The Remarkable Nature of Edward Lear

Date: 

Thursday, November 21, 2019, 6:00pm

Location: 

Geological Lecture Hall, 24 Oxford Street, Cambridge, MA 02138

Two flamingos one laying down, the other standing on one leg.

Free Public Lecture

Robert McCracken PeckCurator of Art and Artifacts, Academy of Natural Sciences of Drexel University

Edward Lear (1812–1888), best known for The Owl and the Pussycat and other nonsense poetry, was also an accomplished painter of birds, mammals, reptiles, and landscapes, and an adventurous world traveler. His paintings of parrots, macaws, toucans, owls, and other birds are among the finest ever published. Robert McCracken Peck will discuss the remarkable life and natural history paintings of this beloved children’s writer, who mysteriously abandoned his scientific work soon after achieving preeminence in the field.

Free event parking at the 52 Oxford Street Garage

Livestreaming:

This event will be livestreamed on the Harvard Museums of Science & Culture (HMSC) Facebook page and the HMSC website. A recording of this program will be available on the HMSC Lecture Videos page approximately three weeks after the lecture.

Accommodations Accessibile Icon.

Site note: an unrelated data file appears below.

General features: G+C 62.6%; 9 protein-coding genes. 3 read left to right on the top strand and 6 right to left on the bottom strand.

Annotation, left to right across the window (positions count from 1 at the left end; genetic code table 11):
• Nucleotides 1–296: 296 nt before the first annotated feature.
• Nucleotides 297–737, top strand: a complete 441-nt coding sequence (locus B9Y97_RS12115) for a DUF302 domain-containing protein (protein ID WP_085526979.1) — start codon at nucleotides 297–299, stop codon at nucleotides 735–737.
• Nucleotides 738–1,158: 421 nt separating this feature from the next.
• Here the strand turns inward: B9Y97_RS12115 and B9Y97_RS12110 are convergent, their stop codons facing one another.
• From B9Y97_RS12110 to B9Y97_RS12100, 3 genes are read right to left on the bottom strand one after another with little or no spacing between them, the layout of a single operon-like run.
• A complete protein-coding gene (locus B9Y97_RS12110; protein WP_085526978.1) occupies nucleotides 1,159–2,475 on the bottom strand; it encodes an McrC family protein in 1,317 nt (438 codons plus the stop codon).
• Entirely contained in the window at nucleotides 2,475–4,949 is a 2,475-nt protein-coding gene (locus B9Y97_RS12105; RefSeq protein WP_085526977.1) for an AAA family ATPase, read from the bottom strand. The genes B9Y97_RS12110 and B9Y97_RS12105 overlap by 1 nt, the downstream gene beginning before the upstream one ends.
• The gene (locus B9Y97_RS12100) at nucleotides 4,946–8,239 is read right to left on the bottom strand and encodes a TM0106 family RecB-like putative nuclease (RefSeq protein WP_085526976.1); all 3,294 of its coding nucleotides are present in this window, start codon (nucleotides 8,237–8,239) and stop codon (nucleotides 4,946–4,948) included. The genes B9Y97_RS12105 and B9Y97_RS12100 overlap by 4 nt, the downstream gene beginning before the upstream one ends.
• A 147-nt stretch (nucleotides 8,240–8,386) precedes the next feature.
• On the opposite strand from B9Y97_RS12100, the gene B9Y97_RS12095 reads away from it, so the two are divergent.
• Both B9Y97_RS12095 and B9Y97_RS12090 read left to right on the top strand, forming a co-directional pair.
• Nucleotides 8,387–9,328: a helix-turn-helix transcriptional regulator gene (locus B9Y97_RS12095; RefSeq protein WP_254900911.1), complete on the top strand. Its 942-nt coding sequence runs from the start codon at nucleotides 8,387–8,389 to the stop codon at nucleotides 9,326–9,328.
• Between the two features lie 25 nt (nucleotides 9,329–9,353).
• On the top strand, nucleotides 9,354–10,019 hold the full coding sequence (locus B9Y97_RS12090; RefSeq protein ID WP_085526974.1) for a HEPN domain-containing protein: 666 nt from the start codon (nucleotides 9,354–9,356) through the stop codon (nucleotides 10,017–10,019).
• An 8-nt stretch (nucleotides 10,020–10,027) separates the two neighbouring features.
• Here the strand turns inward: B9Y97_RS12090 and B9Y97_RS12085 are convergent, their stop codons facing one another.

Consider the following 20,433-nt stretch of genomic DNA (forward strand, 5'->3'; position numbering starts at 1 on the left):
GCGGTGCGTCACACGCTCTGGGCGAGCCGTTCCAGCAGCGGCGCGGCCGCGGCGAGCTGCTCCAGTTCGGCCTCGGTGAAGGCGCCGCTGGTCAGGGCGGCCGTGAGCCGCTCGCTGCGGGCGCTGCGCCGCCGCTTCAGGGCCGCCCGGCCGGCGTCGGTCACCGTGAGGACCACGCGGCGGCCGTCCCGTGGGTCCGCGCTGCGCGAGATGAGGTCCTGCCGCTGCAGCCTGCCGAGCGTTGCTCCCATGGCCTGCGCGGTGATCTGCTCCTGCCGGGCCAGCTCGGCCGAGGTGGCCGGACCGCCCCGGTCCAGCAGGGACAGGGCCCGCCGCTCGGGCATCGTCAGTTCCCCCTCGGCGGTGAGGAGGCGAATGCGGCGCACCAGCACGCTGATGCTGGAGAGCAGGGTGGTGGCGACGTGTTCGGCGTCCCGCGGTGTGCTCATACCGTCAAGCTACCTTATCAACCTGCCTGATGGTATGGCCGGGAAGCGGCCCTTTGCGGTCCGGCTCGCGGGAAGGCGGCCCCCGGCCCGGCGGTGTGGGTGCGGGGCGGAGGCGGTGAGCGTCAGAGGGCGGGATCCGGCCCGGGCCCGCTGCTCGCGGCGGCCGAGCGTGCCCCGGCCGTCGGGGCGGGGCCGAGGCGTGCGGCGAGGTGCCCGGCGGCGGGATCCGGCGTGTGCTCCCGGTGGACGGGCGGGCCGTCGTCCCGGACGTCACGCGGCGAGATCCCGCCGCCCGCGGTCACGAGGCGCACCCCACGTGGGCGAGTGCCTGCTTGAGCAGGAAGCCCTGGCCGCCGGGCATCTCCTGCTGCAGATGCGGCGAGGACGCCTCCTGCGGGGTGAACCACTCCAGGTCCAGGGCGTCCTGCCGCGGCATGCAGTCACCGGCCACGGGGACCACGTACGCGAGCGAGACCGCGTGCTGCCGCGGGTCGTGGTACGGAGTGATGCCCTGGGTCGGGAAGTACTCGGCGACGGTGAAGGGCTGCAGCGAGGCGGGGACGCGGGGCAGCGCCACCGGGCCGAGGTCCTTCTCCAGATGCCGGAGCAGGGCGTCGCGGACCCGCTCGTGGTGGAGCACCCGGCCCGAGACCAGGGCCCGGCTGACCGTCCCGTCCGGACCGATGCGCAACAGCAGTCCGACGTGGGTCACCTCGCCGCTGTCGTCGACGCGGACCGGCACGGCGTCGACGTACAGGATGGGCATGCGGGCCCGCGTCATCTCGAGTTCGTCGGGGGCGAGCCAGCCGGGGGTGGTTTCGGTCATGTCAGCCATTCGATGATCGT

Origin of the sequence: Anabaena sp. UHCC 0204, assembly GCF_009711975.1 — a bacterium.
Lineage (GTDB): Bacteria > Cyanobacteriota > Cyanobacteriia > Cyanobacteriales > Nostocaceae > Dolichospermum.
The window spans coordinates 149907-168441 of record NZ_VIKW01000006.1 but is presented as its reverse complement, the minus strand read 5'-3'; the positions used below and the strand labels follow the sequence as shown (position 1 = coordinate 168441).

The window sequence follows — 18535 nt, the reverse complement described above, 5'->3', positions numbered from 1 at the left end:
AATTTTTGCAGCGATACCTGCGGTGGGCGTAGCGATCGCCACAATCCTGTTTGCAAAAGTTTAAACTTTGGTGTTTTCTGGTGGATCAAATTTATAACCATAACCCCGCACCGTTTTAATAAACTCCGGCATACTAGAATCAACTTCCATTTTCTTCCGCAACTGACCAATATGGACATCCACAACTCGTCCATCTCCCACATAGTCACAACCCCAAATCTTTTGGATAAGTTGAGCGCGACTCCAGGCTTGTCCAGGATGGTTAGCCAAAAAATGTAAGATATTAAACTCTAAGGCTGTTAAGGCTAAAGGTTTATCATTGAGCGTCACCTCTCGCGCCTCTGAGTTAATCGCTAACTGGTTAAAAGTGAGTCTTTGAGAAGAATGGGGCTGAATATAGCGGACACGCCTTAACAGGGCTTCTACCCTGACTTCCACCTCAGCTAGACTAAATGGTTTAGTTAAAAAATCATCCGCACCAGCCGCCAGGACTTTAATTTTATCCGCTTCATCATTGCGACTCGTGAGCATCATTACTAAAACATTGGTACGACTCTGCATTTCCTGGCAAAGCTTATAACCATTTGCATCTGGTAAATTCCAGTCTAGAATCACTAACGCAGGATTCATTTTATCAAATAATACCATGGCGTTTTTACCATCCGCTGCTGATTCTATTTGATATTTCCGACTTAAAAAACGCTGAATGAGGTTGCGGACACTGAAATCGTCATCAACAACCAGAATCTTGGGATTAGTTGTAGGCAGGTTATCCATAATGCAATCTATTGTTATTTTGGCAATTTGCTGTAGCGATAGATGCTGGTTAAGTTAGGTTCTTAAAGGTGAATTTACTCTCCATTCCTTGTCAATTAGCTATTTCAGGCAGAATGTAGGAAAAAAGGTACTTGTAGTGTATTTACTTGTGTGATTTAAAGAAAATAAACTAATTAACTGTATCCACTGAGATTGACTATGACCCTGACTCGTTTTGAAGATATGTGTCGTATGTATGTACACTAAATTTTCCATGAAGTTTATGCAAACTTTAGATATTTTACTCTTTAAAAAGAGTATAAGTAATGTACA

We encourage persons with disabilities to participate in programs and activities. If you anticipate needing any type of accommodation please contact us in advance at lectures@hmsc.harvard.edu.

 

About the Speaker:

Robert McCracken Peck is a writer, naturalist, and historian who has traveled extensively in North and South America, Africa, Asia, and Europe. He is the author of The Natural History of Edward Lear (David R. Godine, 2016); A Glorious Enterprise: The Academy of Natural Sciences of Philadelphia and the Making of American Science (2012), with co-author Patricia Tyson Stroud; Land of the Eagle: A Natural History of North America (1990); Headhunters and Hummingbirds: An Expedition into Ecuador (1987); A Celebration of Birds: The Life and Art of Louis Agassiz Fuertes (1982); and co-author of All in the Bones: A Biography of Benjamin Waterhouse Hawkins (2008). He has also written for newspapers and a wide range of popular and scholarly publications. Mr. Peck has served as a guest curator for and consultant to museums and libraries in the U.S. and has lectured widely at home and abroad. He was a guest curator of a bicentennial exhibition of Edward Lear’s natural history paintings at Harvard University’s Houghton Library.